Tag Archives: passive voice

Active Voice or Passive Voice?

Here’s a simple way to improve your reports: Use active voice whenever possible.

I tested the doorway for fingerprints. ACTIVE VOICE

The doorway was tested for fingerprints by me. PASSIVE VOICE

In bygone days, some officers thought that passive voice made reports more accurate, objective, and professional. Sadly, that’s not the case. Professionalism comes from a deep commitment to observing the highest standards possible. Rewording a sentence won’t transform someone who’s biased or careless into a model officer.

Let’s try a scenario. An officer is investigating a burglary. She goes into the bedroom and sees a beautiful ring on the nightstand. She realizes that the homeowner will probably think the burglar took the ring. What an opportunity! She pockets the ring.

Later the officer gets out her laptop and starts writing her report. She writes, “The bedroom was entered by this officer.” Typing those words transforms her into an honest person, and she returns the ring.

Ridiculous, isn’t it?

Suppose, though, you’re an officer who happens to like passive voice. You’re old-school, and that’s how you were taught to write. Why change?

Three reasons:

  • You want your writing to sound up-to-date and professional. Bygone terminology dates you.
  • Passive voice takes longer to write and to read. It’s going to slow you down if you’ve had a busy shift or you have a great deal of paperwork to review before a court hearing.
  • Passive voice creates confusion. Suppose you’re testifying in court and the question of Miranda rights comes up. “Who read Johnson his rights?” asks the attorney. “It says in your report that Johnson was Mirandized, but it doesn’t say who did it.”
    You gulp. You suddenly realize that the other officer at the scene, Joe McDonald, read Johnson his rights. Unfortunately McDonald isn’t in court today. The hearing has to be postponed until McDonald can testify.
    You could have avoided that embarrassing mistake if you’d used active voice: “Officer Joe McDonald used his Miranda card to advise Johnson of his rights.”

Here are a couple of pointers:

  • Active voice tells who did what: The burglar pried open the door.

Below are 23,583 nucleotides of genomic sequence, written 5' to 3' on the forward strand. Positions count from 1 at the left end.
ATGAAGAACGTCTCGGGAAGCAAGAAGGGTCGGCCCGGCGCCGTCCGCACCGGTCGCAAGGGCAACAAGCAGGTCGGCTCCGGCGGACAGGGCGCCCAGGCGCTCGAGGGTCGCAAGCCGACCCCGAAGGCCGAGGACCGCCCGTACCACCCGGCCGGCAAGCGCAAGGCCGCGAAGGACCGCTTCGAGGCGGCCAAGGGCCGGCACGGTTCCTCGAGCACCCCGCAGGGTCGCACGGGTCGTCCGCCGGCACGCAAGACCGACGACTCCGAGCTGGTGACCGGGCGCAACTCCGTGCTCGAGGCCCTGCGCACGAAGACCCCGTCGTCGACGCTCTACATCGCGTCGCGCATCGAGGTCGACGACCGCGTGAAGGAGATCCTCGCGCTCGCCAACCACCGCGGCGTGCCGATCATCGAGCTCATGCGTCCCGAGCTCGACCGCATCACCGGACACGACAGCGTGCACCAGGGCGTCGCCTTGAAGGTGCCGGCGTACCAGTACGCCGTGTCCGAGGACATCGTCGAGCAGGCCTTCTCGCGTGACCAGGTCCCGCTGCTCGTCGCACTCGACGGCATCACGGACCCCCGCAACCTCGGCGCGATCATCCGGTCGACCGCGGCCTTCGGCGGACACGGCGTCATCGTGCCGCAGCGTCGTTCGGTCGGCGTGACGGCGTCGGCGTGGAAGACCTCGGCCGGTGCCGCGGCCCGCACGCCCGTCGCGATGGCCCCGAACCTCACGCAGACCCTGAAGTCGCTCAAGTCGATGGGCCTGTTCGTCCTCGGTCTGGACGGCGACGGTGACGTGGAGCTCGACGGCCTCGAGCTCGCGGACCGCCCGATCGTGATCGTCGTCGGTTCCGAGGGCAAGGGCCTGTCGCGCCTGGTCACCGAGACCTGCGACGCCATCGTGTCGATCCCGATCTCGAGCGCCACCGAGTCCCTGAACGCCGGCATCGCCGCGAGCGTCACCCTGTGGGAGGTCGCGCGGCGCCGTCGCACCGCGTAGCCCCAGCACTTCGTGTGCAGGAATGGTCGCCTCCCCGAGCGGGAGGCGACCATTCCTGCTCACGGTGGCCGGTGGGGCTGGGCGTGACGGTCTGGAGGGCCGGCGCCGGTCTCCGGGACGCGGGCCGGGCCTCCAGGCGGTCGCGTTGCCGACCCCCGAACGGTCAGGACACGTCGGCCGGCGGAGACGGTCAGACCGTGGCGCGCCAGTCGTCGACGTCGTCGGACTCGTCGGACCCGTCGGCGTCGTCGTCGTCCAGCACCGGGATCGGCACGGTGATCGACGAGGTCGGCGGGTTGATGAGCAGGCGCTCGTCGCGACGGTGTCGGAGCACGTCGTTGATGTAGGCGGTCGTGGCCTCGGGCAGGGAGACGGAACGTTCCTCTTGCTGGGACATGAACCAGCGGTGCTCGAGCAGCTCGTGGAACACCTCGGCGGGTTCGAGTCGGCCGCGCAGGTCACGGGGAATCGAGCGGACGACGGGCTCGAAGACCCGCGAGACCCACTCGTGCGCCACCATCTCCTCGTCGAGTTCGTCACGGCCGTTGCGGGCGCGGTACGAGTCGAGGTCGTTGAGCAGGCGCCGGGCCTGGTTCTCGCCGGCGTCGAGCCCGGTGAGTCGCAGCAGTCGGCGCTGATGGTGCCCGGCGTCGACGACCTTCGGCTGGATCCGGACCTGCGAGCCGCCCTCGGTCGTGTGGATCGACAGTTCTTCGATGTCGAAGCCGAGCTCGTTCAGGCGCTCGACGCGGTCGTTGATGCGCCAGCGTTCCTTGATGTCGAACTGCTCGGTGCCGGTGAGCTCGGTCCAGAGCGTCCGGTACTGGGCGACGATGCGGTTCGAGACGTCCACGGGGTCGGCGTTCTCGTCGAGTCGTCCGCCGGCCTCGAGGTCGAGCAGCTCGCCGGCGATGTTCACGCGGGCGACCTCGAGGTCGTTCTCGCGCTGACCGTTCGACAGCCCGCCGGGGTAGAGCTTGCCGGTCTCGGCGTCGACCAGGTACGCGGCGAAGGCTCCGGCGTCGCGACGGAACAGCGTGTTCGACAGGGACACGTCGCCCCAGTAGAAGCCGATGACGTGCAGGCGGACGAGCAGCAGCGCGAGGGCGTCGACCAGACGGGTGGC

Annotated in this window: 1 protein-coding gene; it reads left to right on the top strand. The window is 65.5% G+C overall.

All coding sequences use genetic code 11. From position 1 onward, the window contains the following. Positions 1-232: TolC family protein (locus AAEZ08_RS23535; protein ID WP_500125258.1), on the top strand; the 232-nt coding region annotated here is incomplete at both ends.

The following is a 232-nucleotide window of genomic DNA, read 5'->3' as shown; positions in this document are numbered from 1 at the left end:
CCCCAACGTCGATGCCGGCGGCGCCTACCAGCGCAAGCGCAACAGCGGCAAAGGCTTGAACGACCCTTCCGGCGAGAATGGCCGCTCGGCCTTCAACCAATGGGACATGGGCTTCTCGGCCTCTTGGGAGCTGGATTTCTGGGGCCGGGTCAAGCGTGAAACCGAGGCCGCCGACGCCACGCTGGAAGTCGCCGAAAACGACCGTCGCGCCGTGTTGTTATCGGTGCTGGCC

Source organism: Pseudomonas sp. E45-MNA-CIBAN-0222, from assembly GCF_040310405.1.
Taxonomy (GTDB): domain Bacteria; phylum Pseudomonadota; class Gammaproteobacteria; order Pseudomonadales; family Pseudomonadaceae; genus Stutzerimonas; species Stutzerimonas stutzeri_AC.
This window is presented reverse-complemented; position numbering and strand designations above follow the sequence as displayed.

• Passive voice often uses by: The door was pried open by the burglar.

Note: Not all “was” and “-ing” words signify passive voice. These sentences are active voice:

Linda was washing her car. ACTIVE VOICE

The mayor was exploring a new approach to the problem. ACTIVE VOICE

Here are passive-voice versions of these sentences:

The car was being washed by Linda. PASSIVE VOICE

A new approach to the problem was explored by the mayor. PASSIVE VOICE

* * * * * *

There’s one situation when passive voice is useful: when you don’t know who committed an act.

The crime scene was compromised. PASSIVE VOICE (effective: You don’t know who compromised it)

The house was entered through the unlocked back door. PASSIVE VOICE (effective: You don’t know who entered)

Bottom line: When you know who did what, use active voice. Or – to restate the handy rule I gave you earlier – start every sentence in your reports with a person, place, or thing.

 

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Quiz Yourself on Passive Voice

Professional criminal justice reports avoid passive voice because it does not answer an important question: Who performed the action?

If you’re testifying in court, trying to remember what happened six months ago, a passive-voice sentence in your report can be confusing:

A blood-stained t-shirt was found under a rosebush in the back yard. PASSIVE VOICE

Who found the t-shirt?

Here’s an active-voice version of this sentence that clearly states the facts:

I found a blood-stained t-shirt under a rosebush in the back yard. ACTIVE VOICE

(To learn how to identify passive voice, click here.)

Here’s a short quiz to see if you can identify passive-voice sentences. The answers are stated below.

  1. The roof was replaced two years ago.
  2. John and Mike replaced the roof.
  3. We were wondering if you’d like to spend a weekend at our beach house.
  4. The key can be found under a rock to the left of the front door.
  5. Taxis will be waiting at the bus station.
  6. Louis is interested in a career in the medical field.
  7. Registered nurses are being paid top salaries right now.
  8. Nurses are eagerly sought by hospitals everywhere.
  9. Louis was working in a low-paying service job.
  10. He was told there’s not much of a future for him there.

Here are the answers:

  1. The roof was replaced two years ago.  PASSIVE  [Who replaced it?]
  2. John and Mike replaced the roof.  ACTIVE
  3. We were wondering if you’d like to spend a weekend at our beach house.  ACTIVE
  4. The key can be found under a rock to the left of the front door.  PASSIVE  [Who will find it?]
  5. Taxis will be waiting at the bus station.  ACTIVE
  6. Louis is interested in a career in the medical field.  ACTIVE
  7. Registered nurses are being paid top salaries right now.  PASSIVE  [Who pays them?]
  8. Nurses are eagerly sought by hospitals everywhere.  PASSIVE  [Who seeks them?]
  9. Louis was working in a low-paying service job.  ACTIVE
  10. He was told there’s not much of a future for him there.  PASSIVE  [Who told him this?]

And here are active-voice rewrites of the passive-voice sentences:

1.  The landlord replaced the roof two years ago.

4.  You can find the key under a rock to the left of the front door.

7.  Hospitals are paying registered nurses top salaries right now.

8.  Hospitals everywhere are eagerly seeking nurses.

10.  His supervisor told him there’s not much of a future for him there.

 

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